Indeed, the Supreme Court’s March advisory opinion says that the Senate’s preferred method does not require the governor to remove an official after being asked by the General Assembly.
“As our review of the Delaware and Pennsylvania debates shows, a bill of address — with its reasonable cause requirement — was intended to cast a wider net and covers misconduct by public officials that might lead to criminal charges but not necessarily end in a criminal conviction,” the opinion reads.
When the framers of Delaware’s Constitution were considering the issue of removal from office, they decided that an officer who has been convicted in a court of law must be removed from office.
“The Delaware Delegates first discussed requiring removal from office if an officer had been ‘convict[ed] of misbehavior in office or of any infamous crime’ and agreed that when an individual has ‘had his day in Court, and he has been indicted and he has been convicted,’ ‘he certainly ought to come out of office.’ The Governor was therefore required, under the new Constitution, to remove any officer who has been convicted.”
Longhurst and fellow House Democratic leaders believe that the text is unambiguous here: If the judge in the McGuiness trial affirms the jury’s guilty verdicts, the Constitution leaves Carney no choice but to remove McGuiness unilaterally.
Longhurst said the Senate’s preferred method — having the legislature ask Carney to remove McGuiness — would not require Carney to remove her from office.
The House’s preferred method is the “clearest and most direct path to removing the state auditor,” she said.
McGuiness’ fate isn’t yet sealed
While the jury has submitted a guilty verdict on three of the five charges McGuiness faced, the presiding judge in her trial still has not entered a judgment of conviction.
After the prosecution rested its case during the McGuiness trial, defense attorney Steve Wood asked Superior Court Judge William Carpenter to issue a judgment of acquittal on each of the five charges against McGuiness.
Carpenter decided to reserve judgment until after the jury came to a verdict. His choices were to grant the motion, partially grant the motion, reserve judgment or deny the motion.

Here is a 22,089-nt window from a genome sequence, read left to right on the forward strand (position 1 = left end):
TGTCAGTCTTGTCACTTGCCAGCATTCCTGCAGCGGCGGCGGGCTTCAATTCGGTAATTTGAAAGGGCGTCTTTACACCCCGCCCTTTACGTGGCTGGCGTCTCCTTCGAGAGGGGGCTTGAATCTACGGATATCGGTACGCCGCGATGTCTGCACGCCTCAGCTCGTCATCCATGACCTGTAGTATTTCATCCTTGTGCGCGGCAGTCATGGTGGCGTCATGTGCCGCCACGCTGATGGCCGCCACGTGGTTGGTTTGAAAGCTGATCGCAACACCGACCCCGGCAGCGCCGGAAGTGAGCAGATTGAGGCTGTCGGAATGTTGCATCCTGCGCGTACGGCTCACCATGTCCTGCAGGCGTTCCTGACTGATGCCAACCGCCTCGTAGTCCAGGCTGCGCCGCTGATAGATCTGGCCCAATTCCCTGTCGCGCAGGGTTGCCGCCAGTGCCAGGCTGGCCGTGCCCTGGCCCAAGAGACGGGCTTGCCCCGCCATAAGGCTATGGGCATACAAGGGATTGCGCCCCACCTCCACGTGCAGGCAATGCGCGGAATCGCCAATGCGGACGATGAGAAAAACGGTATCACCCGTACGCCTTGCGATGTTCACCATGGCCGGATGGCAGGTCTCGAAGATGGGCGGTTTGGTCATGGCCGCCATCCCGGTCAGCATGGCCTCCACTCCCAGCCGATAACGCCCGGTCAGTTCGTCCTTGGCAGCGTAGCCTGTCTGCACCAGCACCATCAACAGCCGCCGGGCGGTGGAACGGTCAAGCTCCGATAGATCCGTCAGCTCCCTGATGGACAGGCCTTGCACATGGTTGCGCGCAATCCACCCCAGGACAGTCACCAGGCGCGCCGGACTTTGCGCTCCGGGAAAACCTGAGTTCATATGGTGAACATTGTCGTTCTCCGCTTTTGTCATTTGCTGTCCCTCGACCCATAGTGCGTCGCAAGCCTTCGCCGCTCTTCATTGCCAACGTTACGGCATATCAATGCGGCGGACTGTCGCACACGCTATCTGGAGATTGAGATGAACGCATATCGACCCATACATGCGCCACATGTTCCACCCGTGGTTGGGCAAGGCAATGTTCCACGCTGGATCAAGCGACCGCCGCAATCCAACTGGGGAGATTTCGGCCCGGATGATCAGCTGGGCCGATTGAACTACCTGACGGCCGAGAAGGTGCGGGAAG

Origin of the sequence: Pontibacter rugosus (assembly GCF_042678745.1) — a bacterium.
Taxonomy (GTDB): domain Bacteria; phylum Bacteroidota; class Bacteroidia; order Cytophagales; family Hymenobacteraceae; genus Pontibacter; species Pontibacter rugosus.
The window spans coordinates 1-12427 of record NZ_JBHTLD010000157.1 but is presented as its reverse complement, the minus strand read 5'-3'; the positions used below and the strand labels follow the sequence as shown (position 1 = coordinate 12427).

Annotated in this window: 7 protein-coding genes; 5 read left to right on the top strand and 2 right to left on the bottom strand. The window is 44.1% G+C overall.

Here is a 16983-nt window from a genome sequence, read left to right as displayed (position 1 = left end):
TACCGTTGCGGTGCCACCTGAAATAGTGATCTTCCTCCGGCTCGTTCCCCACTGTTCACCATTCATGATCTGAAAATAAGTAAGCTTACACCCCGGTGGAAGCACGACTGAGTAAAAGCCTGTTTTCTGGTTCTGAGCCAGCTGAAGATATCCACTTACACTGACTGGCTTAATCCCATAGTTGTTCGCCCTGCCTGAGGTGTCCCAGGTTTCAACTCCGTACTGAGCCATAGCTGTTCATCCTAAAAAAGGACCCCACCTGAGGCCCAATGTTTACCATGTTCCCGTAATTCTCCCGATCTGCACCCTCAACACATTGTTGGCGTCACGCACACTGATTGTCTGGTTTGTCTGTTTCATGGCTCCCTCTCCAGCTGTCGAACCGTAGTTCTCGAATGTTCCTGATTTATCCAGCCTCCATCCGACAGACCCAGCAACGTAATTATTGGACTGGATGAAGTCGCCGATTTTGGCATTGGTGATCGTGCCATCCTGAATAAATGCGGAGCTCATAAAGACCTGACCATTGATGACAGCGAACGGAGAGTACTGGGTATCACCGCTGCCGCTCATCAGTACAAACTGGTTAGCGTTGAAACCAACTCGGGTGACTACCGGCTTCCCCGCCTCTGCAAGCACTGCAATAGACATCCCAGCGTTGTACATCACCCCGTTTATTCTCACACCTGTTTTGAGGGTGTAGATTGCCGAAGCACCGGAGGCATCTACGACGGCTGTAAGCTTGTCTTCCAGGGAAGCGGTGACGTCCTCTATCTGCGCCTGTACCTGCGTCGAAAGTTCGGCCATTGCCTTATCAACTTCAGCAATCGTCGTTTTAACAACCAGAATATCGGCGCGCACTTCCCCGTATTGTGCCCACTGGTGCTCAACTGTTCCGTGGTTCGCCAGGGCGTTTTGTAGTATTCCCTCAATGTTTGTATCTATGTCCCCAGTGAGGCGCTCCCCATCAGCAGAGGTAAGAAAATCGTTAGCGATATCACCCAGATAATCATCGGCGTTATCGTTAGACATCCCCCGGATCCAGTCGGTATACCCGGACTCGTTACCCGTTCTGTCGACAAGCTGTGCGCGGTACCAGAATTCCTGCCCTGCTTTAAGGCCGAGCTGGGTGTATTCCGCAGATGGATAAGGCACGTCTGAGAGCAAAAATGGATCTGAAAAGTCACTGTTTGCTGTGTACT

Had the jury acquitted McGuiness on all five charges, Wood’s request would have been moot and Carpenter wouldn’t have had to make a decision.
Because the jury rendered a guilty verdict on three of the five charges, Carpenter could still grant Wood’s motions and acquit her if he feels the prosecution didn’t prove the elements of the crime.
Carpenter is expected to rule on those motions next week.
Carney seems to agree with House leadership
In a statement last week, Gov. John Carney said “it is the Governor’s responsibility under the law to await the final determination of the court and then to determine his constitutional obligations after the entry of judgment.”
The Senate’s preferred method doesn’t require them to wait until the judge enters a verdict, but if they proceed with a hearing and Carpenter overrules the jury’s verdict, they could be left with pie in their faces.
The Senate could wait until the judge enters a verdict and then pursue a hearing, but they’ve chosen not to do that.
“With the stroke of a pen, the governor can fulfill his constitutional obligation and remove the state auditor from office,” Longhurst said. “The governor has publicly stated that he believes the auditor cannot continue to serve in her position and that he is waiting for the Superior Court to enter the verdict before fulfilling his duty.”
Letter from House leadership to Gov. John Carney on McGuiness removal:
Senate resolution to hold hearing on McGuiness removal:
Supreme Court’s Advisory Opinion
Share this Post